When this technique was developed, researchers discovered that plants adapt to it by growing roots that reach the film and then spread horizontally.

So, don’t worry if your roots look a bit like a mop pressed against the floor; they are meant to be like that.

The important technical feature of this technique is that the grow tank needs to have a slight angle; it is not perfectly horizontal.

In fact, the nutrient solution will enter the grow tank on one side and flow down a gentle slope to a point where it is then collected and recycled.

It is a matter of a few degrees, as you don’t want your solution to stagnate but you don’t want it to flow away too fast either.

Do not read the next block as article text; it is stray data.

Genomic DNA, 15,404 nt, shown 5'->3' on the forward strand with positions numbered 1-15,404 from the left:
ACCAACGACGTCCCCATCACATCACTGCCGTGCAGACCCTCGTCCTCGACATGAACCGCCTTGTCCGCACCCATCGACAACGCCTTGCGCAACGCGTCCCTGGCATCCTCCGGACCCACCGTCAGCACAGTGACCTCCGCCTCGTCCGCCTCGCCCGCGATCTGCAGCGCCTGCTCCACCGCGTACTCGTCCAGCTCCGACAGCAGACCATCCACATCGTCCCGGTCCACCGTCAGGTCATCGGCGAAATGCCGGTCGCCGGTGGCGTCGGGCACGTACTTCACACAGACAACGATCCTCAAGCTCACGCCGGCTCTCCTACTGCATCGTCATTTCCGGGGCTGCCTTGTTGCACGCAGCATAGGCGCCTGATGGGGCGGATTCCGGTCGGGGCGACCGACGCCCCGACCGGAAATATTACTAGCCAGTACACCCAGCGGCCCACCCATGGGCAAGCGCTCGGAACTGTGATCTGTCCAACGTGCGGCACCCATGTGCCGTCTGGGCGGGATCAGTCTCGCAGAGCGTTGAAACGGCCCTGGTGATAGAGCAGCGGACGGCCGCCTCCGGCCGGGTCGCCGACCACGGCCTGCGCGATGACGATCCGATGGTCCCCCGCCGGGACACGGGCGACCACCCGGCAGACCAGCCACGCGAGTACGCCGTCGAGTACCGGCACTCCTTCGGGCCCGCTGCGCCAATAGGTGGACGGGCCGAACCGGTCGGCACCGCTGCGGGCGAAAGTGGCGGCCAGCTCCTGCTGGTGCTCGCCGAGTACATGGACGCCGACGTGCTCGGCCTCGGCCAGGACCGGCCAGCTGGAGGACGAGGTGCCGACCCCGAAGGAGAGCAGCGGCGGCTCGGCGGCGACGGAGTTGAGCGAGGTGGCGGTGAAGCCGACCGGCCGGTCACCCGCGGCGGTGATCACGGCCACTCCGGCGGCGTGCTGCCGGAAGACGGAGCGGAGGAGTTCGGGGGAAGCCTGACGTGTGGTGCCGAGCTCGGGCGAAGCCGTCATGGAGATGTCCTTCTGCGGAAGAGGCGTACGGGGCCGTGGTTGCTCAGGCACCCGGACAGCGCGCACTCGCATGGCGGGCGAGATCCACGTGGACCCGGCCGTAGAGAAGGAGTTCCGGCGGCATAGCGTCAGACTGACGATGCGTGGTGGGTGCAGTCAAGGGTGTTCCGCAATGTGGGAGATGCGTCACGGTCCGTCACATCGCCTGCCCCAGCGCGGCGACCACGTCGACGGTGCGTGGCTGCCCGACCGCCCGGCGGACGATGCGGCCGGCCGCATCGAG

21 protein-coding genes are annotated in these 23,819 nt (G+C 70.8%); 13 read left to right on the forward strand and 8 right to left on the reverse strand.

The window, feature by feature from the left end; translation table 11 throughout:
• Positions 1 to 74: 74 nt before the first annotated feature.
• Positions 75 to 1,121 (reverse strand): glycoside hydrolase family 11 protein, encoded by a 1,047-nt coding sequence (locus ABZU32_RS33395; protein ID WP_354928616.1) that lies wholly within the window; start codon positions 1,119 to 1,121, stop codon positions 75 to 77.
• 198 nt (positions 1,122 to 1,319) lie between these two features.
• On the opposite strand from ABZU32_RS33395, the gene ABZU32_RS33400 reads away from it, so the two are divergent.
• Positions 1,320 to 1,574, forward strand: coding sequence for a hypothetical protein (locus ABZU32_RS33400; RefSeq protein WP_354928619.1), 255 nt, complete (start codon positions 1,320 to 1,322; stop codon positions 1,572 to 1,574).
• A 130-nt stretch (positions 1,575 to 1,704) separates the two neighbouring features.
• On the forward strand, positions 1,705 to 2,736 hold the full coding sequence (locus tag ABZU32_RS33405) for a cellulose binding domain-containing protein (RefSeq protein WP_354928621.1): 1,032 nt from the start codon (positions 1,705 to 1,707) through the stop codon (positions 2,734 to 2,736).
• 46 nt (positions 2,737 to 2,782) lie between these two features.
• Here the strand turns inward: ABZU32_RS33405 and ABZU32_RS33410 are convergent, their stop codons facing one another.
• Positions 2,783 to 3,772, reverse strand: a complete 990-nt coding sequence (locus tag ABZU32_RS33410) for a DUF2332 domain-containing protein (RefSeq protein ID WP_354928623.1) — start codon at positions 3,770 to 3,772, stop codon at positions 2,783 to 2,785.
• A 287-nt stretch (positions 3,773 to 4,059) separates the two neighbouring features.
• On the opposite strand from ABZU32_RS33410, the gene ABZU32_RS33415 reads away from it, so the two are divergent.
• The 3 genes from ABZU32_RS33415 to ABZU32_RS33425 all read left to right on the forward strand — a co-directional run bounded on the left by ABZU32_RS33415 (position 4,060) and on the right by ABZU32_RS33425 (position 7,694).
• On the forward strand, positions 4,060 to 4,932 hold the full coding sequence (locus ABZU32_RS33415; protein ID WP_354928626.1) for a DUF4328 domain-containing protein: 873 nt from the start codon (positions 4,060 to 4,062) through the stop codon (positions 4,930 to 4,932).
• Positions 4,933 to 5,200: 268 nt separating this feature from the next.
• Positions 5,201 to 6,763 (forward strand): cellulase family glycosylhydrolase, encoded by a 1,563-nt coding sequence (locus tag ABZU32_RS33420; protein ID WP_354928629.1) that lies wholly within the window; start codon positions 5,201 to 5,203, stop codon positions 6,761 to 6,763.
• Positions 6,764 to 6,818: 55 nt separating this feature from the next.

To Set Up A NFT System, You Will Need

The components you need are very similar to the ones you will need for DWC:

  • A grow tank, which needs to be slightly inclined. This is not necessarily a big rectangular tank; it can be pipes as well. In fact this system works well with long lines of plants.
  • A reservoir; this will be used to provide the nutrient solution for your garden but also to recycle it after it has irrigated the roots.
  • A water pump, which, of course will bring the nutrient solution to the grow tank.
  • An air pump; you will need to place the air stone in the reservoir, as the nutrient film will not aerate, because it moves gently along the bottom of the grow tank.
  • Pipes to bring the water to the grow tank and then back to the reservoir.

It is fairly simple. The main technical problem is the inclination of the grow tank, which is resolved quickly by buying a kit.

If you want to set up one yourself, maybe tailored to your space and needs, however, the ideal inclination is 1:100.

This means that you need to go down an inch or centimeter every 100 inches or centimeters. The angle is 0.573 degrees if you prefer this way of measuring.